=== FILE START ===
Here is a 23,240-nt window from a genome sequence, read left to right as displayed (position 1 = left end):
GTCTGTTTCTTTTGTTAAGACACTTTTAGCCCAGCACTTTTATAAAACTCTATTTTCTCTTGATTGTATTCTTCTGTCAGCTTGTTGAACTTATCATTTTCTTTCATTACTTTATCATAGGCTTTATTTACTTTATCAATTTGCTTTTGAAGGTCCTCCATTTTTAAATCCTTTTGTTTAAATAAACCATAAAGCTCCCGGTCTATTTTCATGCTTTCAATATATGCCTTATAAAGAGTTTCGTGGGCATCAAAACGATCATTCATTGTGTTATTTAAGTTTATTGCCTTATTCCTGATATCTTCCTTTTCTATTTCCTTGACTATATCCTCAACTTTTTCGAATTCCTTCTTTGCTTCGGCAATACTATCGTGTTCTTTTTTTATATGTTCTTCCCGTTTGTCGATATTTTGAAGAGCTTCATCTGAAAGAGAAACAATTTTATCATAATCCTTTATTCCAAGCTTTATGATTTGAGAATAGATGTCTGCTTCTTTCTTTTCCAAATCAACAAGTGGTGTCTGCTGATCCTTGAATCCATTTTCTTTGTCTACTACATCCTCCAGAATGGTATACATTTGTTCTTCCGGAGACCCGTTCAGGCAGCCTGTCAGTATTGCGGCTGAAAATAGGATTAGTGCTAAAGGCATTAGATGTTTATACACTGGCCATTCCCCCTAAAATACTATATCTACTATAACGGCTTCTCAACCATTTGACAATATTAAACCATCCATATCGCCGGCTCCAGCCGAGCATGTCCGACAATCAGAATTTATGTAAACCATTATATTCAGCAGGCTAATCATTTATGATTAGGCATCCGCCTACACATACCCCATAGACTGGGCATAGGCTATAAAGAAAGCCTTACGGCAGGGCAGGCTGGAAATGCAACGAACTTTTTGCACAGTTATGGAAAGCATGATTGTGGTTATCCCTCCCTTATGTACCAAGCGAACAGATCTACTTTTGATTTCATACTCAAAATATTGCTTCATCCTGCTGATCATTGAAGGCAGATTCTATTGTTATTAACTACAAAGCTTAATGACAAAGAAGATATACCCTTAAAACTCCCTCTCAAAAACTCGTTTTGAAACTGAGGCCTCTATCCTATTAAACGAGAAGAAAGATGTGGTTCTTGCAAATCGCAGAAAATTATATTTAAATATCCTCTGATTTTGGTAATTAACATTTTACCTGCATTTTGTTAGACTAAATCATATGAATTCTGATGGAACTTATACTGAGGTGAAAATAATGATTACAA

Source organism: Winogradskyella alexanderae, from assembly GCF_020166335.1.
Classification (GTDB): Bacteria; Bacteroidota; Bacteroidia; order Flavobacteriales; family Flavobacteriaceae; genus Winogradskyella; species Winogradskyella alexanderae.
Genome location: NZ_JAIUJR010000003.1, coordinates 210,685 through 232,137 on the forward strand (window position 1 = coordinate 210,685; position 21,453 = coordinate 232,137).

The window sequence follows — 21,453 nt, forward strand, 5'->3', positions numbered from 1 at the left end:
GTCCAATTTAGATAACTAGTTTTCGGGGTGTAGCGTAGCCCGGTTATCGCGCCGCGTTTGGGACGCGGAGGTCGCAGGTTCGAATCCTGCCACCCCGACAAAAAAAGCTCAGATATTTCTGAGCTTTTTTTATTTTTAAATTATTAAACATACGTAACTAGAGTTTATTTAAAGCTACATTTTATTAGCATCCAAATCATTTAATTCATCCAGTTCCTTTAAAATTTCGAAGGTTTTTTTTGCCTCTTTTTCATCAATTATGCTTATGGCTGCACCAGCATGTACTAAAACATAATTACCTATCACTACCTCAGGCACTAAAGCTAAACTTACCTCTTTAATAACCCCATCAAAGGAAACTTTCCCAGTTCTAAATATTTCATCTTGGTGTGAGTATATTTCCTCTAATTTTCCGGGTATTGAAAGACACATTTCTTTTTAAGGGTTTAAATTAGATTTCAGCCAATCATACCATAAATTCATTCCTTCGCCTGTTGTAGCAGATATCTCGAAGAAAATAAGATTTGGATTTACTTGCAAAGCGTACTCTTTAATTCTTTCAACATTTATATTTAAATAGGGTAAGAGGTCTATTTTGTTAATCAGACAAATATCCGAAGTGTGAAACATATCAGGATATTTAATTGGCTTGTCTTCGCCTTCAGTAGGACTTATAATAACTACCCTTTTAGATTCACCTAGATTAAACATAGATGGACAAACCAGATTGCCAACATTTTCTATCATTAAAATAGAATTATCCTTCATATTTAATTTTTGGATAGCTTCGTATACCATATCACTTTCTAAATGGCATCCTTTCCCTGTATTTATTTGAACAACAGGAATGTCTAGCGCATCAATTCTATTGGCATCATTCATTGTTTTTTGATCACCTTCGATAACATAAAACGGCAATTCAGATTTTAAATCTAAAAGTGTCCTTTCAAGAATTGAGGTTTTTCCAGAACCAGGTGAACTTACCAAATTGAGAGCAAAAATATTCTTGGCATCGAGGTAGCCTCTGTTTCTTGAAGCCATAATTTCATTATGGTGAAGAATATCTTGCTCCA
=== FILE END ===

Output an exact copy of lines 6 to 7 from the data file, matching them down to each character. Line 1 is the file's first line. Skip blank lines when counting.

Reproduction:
The window sequence follows — 21,453 nt, forward strand, 5'->3', positions numbered from 1 at the left end:
GTCCAATTTAGATAACTAGTTTTCGGGGTGTAGCGTAGCCCGGTTATCGCGCCGCGTTTGGGACGCGGAGGTCGCAGGTTCGAATCCTGCCACCCCGACAAAAAAAGCTCAGATATTTCTGAGCTTTTTTTATTTTTAAATTATTAAACATACGTAACTAGAGTTTATTTAAAGCTACATTTTATTAGCATCCAAATCATTTAATTCATCCAGTTCCTTTAAAATTTCGAAGGTTTTTTTTGCCTCTTTTTCATCAATTATGCTTATGGCTGCACCAGCATGTACTAAAACATAATTACCTATCACTACCTCAGGCACTAAAGCTAAACTTACCTCTTTAATAACCCCATCAAAGGAAACTTTCCCAGTTCTAAATATTTCATCTTGGTGTGAGTATATTTCCTCTAATTTTCCGGGTATTGAAAGACACATTTCTTTTTAAGGGTTTAAATTAGATTTCAGCCAATCATACCATAAATTCATTCCTTCGCCTGTTGTAGCAGATATCTCGAAGAAAATAAGATTTGGATTTACTTGCAAAGCGTACTCTTTAATTCTTTCAACATTTATATTTAAATAGGGTAAGAGGTCTATTTTGTTAATCAGACAAATATCCGAAGTGTGAAACATATCAGGATATTTAATTGGCTTGTCTTCGCCTTCAGTAGGACTTATAATAACTACCCTTTTAGATTCACCTAGATTAAACATAGATGGACAAACCAGATTGCCAACATTTTCTATCATTAAAATAGAATTATCCTTCATATTTAATTTTTGGATAGCTTCGTATACCATATCACTTTCTAAATGGCATCCTTTCCCTGTATTTATTTGAACAACAGGAATGTCTAGCGCATCAATTCTATTGGCATCATTCATTGTTTTTTGATCACCTTCGATAACATAAAACGGCAATTCAGATTTTAAATCTAAAAGTGTCCTTTCAAGAATTGAGGTTTTTCCAGAACCAGGTGAACTTACCAAATTGAGAGCAAAAATATTCTTGGCATCGAGGTAGCCTCTGTTTCTTGAAGCCATAATTTCATTATGGTGAAGAATATCTTGCTCCA